I got my puppy from a breeder that said she/he would send the AKC papers. The papers never came; what can I do? These pups were advertised as AKC in the newspaper. Rarely will a reputable breeder not have the registration papers when you pick up your puppy. Some breeders prefer that you fill in the papers at their home and then the breeder mails them to AKC. (This is to make sure the pup does get registered and that the registered name agreed upon is not altered later) If you signed the registration papers and the breeder was to send them into AKC you should have gotten the AKC number of both the sire and dam (mother and father) along with the AKC litter registration number for your puppy from the breeder when you got the pup. You can contact AKC and supply those numbers to inquire if your registration forms have been lost in the mail. HOWEVER, if you paid your money and left with no information on your pup - chances are you fell for the oldest slimy practice by dishonest breeders. You paid for a pup that could be AKC registered and now you have one that most likely will never get its registration form. If that is the case, your only choice would be to take the breeder of your puppy to court over the misrepresentation of the registration status of the pup when it was sold to you. 

Should I get a puppy with a co-ownership?   AKC doesn’t encourage co-ownerships. (click on the word co-ownerships to see AKC Procedures for Registration Matters, Chapter 3 = Contracts) I would not advise anyone to co-own a puppy with a complete stranger, even if they are the breeder of that pup.   Also beware of co-ownerships on bitches usually require you to breed the bitch and the co-owner may say you must breed to the stud dog of THEIR choice.  Some breeders demand you return the bitch to them so THEY can breed, whelp and raise a litter.  Now, this may sound OK but what SPECIFIC things are spelled out in the contract?    Who pays for what?  Do you, the owner, pay to transport your girl to the breeder, pay the stud fee and all the expenses for her and for the litter?  This  is one question you need answered in writing.  The other is what is covered by “stud dog of choice” – is this to include you having to import sperm from overseas, will you need to find an AKC approved vet for your girl to have an implant with FROZEN semen, what if the stud dog that they choose is across the country?  Now we get to the “breeder gets this for the first litter” restriction… what if you end up having to pay for several implants because none of them “take” or result in a litter?  What if the breeder decides not to allow that “first litter” until your bitch is 5 years old and you really do want to have a litter YOURSELF using your girl?  You need a time restriction on the breeders control of using your girl as well as the NUMBER of  times the breeder will get to use the girl even if no litter results.  ALL of this should be specific and detailed in the written contract.  Beware of these very vague and all encompassing statements that can be hiding an expensive and disappointing requirement you may never have considered.  With a bitch, if she is co-owned and one of the co-owners refuses to sign for a litter to be registered, that litter is not going to be AKC registered unless you engage in a legal battle.  So, if the co-ownership is going to last forever, or until your girl is too old for you to safely have a litter with her yourself – you are completely controlled by her breeder.  You are in reality just a “satellite breeder” for that person and THEIR breeding program.  I hope you got that bitch very inexpensively if this is the case because you could end up paying all the bills, doing all the work and supplying that person will pups they will be selling that cost them NOTHING to produce.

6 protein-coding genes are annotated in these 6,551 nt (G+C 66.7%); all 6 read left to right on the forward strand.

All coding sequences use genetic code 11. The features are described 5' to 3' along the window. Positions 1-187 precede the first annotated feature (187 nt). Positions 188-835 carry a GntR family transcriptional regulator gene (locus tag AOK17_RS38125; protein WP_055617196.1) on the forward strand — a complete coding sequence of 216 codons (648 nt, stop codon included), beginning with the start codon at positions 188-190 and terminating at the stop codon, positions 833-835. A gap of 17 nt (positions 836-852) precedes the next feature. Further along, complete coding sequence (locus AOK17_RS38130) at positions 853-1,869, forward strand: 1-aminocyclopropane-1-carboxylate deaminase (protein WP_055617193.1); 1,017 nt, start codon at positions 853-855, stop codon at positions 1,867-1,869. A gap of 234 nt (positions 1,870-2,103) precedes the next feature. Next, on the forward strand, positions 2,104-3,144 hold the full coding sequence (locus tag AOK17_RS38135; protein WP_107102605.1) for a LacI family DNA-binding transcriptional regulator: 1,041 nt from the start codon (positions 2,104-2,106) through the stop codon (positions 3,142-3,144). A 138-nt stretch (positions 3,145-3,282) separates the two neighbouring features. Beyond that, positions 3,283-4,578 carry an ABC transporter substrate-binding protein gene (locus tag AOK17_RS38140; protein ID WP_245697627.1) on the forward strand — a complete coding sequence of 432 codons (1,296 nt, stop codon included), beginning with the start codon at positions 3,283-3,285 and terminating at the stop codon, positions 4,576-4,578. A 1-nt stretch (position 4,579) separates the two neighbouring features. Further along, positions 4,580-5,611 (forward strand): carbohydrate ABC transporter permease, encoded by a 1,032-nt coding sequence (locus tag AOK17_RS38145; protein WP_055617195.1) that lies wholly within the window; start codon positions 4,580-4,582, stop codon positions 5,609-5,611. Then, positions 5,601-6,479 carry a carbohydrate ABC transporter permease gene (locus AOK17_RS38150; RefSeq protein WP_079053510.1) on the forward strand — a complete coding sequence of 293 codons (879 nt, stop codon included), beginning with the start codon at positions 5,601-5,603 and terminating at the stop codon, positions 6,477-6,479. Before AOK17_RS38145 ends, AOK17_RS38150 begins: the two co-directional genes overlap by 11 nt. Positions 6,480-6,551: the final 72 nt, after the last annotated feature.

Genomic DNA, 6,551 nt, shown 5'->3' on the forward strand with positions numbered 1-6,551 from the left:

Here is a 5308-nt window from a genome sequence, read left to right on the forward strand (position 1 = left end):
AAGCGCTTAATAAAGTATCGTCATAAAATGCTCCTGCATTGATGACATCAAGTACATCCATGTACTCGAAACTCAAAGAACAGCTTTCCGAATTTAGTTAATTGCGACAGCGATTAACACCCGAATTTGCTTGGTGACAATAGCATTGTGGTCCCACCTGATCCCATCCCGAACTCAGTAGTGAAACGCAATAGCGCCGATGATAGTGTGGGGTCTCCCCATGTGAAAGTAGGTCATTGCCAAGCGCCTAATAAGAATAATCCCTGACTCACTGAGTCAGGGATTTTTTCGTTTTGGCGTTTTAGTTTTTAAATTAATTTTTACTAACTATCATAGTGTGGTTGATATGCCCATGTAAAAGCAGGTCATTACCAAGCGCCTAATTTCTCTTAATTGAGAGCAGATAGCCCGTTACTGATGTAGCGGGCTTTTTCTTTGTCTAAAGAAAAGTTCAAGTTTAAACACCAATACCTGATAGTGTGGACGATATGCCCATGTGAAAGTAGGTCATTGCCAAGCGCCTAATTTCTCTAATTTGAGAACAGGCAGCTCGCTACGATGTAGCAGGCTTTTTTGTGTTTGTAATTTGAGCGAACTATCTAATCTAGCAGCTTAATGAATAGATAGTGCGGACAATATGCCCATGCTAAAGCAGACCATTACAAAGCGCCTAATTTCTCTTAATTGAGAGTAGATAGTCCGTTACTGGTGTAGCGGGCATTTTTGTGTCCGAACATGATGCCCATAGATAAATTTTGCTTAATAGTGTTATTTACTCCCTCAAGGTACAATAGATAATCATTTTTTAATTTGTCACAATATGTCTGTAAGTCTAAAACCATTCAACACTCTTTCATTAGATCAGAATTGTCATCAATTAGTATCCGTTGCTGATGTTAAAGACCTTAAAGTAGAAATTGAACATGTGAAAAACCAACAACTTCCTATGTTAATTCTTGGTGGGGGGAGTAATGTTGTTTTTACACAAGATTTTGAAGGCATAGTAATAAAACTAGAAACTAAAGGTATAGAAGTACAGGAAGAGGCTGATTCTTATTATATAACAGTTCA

Why do some breeders say that you have to put a deposit on a pup BUT the deposit is not refundable?  Requiring a deposit is fairly common.  This ensures that you are serious about taking a puppy and the breeder will hold that puppy until it is old enough to go home with you.  This means the breeder will many times tell other people who also want a puppy that there are none available since there is a deposit on each puppy already.   Knowing all the pups have homes makes it less stressful for the breeder.  However, if there is not a puppy available for you in the litter,  I think you should be given the option of getting your deposit back OR letting the breeder keep it so you can get a pup from the next litter that is bred.  If you ONLY want a puppy from a specific breeding (as in you really want one from the specific parents of a litter being offered at the time) and there is no puppy available – make sure you put it in writing that the deposit is ONLY for a puppy from that litter.  Having you settle for “the next available litter” at some unknown future date and from some unknown breeding that hasn’t even been planned isn’t fair, in my opinion.    SECOND SENERIO, there is a puppy and you sent your deposit but changed your mind and now don’t want a puppy… and you don’t tell the breeder you changed your mind until the pups are ready to go to new homes.  In that case, the breeder now has to find a good home for what was supposed to be YOUR puppy.  If a new home is found immediately, refunding your deposit would be an honest thing to do.  If it takes the breeder weeks to find a suitable home, perhaps keeping that deposit is FAIR to the breeder who now has expenses for a puppy he/she didn’t plan on having.  Your backing out of the agreement to purchase a puppy has resulted in additional stress and financial loss for the breeder.  (Remember a LOT of these breeders who have two or more litters every year are a BUSINESS.  The person who has pups less frequently might be more understanding and refund your deposit or a portion of it AFTER they find a new home for that puppy.)